Nexus is now in a trading halt for a capital raising – reported to be up to $19 million – to restock for a drilling assault on Templar and Crusader.


sat down with Andy Tudor this week to find out where it has gone so right for the gold explorer in 2021.


Nexus has one of the strangest 10 year charts I think I’ve ever seen. You were between five and 10 cents for about six or seven years, a little spike when the gold price had its first run in 2016 and then back to five or 10 cents. And then this year, it’s just absolutely gone stratospheric. It’s a pretty strange story isn’t it?

“It’s one of those I guess a lot of junior explorers explore for many years, and don’t ever get that bump and you know, if you don’t have a discovery, it’s just not going to happen.

“We’ve been actively exploring right the way through there and certainly this Wallbrook project … when it first started moving was very much on the back of geologists ringing me post the release and putting out photographs going ‘holy crap, that looks like underground at Karari.’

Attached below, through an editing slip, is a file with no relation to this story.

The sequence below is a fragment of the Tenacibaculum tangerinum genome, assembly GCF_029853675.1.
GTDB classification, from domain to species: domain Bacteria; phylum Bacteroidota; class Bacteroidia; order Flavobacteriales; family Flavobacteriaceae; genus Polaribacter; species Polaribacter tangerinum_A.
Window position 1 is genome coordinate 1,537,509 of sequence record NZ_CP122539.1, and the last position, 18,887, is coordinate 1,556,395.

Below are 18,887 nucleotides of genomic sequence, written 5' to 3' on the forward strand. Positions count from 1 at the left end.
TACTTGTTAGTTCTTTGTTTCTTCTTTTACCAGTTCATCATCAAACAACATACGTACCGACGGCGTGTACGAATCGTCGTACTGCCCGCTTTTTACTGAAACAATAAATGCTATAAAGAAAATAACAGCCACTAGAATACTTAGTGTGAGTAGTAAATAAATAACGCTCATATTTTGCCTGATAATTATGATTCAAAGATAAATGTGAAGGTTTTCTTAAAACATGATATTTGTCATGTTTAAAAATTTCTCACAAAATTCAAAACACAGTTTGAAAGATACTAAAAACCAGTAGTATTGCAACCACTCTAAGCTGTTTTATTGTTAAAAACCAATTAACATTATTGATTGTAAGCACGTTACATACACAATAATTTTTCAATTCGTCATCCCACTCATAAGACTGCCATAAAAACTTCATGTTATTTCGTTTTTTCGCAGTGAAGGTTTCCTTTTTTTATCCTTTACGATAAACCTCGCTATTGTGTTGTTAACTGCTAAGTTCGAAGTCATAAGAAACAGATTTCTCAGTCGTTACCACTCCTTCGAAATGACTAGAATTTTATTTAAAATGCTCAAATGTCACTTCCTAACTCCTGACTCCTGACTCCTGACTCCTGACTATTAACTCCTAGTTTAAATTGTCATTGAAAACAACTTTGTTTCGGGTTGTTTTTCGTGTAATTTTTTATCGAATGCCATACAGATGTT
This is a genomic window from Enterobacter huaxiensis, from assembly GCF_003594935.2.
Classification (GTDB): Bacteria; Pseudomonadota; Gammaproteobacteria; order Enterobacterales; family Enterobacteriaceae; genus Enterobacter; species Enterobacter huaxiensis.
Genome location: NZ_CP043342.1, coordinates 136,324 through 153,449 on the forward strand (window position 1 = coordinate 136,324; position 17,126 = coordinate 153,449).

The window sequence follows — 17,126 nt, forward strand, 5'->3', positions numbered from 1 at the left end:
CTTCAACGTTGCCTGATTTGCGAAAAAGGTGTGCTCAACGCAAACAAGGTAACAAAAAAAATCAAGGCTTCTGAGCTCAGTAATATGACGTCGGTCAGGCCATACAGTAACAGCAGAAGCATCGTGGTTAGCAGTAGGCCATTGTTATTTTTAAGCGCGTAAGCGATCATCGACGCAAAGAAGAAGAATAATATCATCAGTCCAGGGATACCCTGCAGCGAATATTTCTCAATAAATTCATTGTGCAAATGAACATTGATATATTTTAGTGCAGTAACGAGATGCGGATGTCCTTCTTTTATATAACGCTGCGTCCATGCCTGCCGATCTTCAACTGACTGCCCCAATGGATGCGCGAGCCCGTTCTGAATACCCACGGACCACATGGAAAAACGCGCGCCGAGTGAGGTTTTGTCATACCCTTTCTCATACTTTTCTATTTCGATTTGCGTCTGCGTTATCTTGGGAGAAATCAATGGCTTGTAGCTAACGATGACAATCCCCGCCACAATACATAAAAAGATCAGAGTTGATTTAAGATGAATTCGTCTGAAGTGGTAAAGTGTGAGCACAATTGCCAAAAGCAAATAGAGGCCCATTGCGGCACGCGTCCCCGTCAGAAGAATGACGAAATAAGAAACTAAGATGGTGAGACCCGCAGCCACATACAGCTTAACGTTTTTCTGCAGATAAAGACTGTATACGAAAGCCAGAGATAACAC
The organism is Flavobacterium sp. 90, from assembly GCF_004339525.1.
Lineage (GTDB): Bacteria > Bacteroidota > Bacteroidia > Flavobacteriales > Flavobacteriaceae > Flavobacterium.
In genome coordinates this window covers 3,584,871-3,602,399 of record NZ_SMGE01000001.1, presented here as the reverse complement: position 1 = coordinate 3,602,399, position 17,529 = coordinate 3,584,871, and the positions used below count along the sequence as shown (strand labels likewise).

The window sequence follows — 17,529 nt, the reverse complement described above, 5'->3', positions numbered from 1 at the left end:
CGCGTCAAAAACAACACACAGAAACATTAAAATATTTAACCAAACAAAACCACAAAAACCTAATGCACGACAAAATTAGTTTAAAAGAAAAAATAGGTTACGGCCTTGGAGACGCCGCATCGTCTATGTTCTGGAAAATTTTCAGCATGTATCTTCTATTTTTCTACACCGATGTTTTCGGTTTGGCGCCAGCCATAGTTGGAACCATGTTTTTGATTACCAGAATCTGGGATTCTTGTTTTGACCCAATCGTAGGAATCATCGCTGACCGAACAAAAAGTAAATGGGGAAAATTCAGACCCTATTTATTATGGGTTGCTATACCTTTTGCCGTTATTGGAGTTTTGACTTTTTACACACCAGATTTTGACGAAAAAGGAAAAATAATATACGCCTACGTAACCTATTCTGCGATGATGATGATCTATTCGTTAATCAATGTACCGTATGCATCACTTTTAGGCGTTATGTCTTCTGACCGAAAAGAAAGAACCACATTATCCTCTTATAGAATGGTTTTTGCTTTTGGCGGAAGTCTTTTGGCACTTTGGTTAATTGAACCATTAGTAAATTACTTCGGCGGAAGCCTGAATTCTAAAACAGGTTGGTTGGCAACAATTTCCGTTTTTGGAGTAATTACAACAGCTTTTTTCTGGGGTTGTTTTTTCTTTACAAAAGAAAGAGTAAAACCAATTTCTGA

“That is incredible. And these are guys who worked there over the years, my peers and people around my age, who are all going ‘holy crap’. So then they’ve all jumped on, and started to buy stock.

“Going ‘this just looks incredible, I can’t believe that it looks so much like what Karari does’.

“Unfortunately, we’ve got a lot of drilling to do before we get to be able to announce a resource and see what it looks like.

“At the moment, everywhere we’re hitting, we’re getting the right rocks, we’re getting great grade. We’re getting everything we want. But yeah, it’s a long year ahead.”

drillcore at a coreyard near Kalgoorlie
Tudor, right, with geos at the Wallbrook project’s coreyard. Pic: Nexus


Nexus Minerals share price today: